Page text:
and he said, 'I'll get a job, no doubt.'

***

*Roger studied History at Hull University and after obtaining his degree, went on to teach the subject. He specialised in 18th Century pirating.
 

But sometimes they meet and the cold days retreat,

leaving them young, in their way.

And they'll drink and they'll steal, they're keeping it real,

those pirates of Botany Bay.


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Thu Feb 28, 2013 5:04 am
birk says...



Not too big on poems, but this was really great. Great writing Rydia ;)




Rydia says...


Thanks Birkhoff! :)



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Wed Jan 30, 2013 4:56 pm
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Hannah wrote a review...



Yo, girlie. I'm stealing your idea, 'cept this actually is my tenth review, so there, and I hope it will be helpful.

First, there were no meter or rhyme errors that stuck out at me. What I liked best was that the little historical notes and the broken stanzas will missing lines actually refreshed me out of the rhyming, which I might have gotten tired of if it hadn't been for the saviors. It is cool that the ballad fits with pirate themes, so well, too. It feels to me like bobbing back and forth on a ship -- that's the rhythm the rhyme scheme had for me, anyway.

For the most part, the stanzas seem as slowly paced as most of the stuff I read in English class. There's just one real action per section, and that works fine. I'm okay with that pace. Except that it starts getting weird when you try to move forward too fast through time. It makes the stanzas about getting degrees and jobs, and the loss of one of the pirates, and everything toward the ending seem silly and caricatured. Out of place.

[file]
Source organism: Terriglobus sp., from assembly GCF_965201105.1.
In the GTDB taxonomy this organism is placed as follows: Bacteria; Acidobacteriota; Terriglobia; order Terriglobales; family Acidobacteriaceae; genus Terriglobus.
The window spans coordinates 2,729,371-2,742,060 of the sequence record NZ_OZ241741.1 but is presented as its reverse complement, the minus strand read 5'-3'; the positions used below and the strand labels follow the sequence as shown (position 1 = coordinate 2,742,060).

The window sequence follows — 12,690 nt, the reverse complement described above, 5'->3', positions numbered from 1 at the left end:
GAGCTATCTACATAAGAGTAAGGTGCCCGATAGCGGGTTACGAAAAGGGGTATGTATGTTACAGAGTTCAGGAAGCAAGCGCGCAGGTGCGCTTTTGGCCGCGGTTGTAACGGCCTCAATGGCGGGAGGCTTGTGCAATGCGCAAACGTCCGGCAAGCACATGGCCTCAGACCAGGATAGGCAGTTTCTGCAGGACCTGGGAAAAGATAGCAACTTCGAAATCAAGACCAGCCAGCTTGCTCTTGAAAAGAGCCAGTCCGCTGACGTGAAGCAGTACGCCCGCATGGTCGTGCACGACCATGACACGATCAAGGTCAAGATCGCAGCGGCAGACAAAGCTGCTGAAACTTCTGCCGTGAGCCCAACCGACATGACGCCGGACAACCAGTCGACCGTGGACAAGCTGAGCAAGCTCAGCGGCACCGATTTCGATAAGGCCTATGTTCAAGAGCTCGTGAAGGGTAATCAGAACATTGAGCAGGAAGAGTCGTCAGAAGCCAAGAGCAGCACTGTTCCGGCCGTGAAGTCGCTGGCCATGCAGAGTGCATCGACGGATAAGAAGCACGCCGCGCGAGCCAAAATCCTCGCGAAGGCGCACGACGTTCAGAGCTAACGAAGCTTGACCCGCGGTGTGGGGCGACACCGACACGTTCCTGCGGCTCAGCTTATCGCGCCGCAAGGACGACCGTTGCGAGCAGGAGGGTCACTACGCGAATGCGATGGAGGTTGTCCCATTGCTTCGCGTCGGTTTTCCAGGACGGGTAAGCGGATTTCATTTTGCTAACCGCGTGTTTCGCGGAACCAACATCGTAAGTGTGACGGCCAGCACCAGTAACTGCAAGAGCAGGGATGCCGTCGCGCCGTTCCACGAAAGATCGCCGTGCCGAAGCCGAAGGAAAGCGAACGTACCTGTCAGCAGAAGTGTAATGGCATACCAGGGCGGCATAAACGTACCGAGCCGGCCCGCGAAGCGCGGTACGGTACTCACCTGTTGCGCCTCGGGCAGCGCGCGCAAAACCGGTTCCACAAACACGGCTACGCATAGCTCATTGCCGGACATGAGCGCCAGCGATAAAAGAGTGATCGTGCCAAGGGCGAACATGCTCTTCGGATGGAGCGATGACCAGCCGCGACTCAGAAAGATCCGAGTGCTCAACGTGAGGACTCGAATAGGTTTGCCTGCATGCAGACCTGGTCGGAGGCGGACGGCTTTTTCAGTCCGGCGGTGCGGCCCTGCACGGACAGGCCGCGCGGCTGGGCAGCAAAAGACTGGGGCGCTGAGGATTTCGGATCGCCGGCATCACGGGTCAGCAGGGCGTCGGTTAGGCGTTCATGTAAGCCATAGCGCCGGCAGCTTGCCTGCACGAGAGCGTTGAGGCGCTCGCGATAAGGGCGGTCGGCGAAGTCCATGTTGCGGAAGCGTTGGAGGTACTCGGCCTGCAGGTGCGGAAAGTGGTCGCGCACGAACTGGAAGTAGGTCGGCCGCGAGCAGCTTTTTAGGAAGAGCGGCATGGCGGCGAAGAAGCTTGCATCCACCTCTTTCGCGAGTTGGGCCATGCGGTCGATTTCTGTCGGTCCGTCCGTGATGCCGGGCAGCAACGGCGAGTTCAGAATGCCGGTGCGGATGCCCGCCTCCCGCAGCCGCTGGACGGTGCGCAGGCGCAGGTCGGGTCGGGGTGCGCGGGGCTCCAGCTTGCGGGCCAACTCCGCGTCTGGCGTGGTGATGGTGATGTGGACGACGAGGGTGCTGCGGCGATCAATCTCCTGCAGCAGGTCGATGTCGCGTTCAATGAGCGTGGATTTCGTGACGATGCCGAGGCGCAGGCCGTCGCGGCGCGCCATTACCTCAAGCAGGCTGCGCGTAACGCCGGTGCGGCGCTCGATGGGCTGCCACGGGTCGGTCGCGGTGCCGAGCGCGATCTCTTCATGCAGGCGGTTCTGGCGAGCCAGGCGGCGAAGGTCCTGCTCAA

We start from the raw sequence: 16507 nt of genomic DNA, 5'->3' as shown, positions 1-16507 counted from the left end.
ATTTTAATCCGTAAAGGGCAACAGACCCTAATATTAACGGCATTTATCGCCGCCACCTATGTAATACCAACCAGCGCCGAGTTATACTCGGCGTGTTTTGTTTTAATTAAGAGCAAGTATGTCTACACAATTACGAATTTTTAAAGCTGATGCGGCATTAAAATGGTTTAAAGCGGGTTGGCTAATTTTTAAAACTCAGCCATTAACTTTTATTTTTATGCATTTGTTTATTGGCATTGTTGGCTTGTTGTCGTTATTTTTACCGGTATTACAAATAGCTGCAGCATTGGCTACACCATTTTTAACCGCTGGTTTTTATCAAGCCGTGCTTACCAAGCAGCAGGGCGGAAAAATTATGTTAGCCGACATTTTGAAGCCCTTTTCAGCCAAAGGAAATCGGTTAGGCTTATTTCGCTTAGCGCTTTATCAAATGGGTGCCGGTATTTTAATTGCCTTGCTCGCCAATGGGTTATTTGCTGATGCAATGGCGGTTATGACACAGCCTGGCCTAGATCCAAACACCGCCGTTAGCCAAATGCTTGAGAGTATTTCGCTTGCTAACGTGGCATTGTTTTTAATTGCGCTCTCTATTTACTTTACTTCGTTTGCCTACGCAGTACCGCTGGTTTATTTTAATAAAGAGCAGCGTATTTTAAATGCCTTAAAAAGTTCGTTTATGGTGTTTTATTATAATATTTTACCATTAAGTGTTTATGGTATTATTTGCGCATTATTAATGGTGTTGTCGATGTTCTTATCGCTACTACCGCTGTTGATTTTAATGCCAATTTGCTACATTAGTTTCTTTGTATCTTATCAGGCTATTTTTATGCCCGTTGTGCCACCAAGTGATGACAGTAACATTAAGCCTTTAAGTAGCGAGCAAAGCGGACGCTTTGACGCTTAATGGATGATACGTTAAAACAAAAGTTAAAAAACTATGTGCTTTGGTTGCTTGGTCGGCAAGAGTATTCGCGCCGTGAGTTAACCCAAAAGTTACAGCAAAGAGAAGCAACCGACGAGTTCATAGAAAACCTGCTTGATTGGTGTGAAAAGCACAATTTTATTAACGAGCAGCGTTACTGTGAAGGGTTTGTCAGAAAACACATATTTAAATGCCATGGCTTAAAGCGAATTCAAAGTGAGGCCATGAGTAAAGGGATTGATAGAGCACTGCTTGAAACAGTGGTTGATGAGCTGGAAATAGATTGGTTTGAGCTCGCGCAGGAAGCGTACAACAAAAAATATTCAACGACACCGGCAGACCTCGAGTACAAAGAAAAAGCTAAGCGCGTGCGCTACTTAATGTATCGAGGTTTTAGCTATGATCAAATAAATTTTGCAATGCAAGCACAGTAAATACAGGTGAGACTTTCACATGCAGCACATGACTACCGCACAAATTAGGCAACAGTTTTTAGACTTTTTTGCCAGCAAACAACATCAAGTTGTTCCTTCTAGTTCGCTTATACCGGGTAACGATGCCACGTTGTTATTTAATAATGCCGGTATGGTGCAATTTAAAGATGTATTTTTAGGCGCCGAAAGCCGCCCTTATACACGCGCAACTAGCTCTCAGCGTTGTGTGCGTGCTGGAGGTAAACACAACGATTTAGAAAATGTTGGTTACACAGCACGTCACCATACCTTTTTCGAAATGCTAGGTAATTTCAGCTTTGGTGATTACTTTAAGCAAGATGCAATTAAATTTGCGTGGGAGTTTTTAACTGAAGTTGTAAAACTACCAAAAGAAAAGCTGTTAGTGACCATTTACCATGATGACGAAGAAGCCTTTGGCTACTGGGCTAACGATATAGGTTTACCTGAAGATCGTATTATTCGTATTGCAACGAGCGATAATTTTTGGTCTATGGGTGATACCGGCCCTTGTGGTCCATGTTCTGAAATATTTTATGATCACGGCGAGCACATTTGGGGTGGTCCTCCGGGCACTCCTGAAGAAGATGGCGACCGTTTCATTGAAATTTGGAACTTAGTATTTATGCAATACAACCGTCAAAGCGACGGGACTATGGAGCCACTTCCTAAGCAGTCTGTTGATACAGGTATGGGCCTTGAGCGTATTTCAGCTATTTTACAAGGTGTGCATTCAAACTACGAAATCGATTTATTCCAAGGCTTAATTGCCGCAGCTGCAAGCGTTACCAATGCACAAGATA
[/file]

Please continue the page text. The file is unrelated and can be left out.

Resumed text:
Which I am especially disappointed with because the idea of these pirates getting frozen, preserved, and then adapting so well, and sometimes meeting makes me smile. I like it a lot, and it has this more-serious undertone that I can appreciate while still liking the lightness, buoyancy, and humor, too. So I'm not ready to let those stanzas get off so cheaply and just chalk it up to humor. I see below you had a word count, and this was probably a victim of that, so when you edit, take a look at pacing that out a bit better. I don't need to see every moment of their adaptation, but it seems far more interesting than the slow introduction of their piracy.

I especially want to know what happened to Bill between wanting to not be an absentee and leaving with a woman. haha

Let me know if you have questions or comments about my review, please! Good luck with this. (:




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Tue Jan 29, 2013 10:52 pm
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Trident wrote a review...



Okay I looked at this before and needed a little time to think about it before posting. And then I started a review and accidentally deleted it so here we go again!: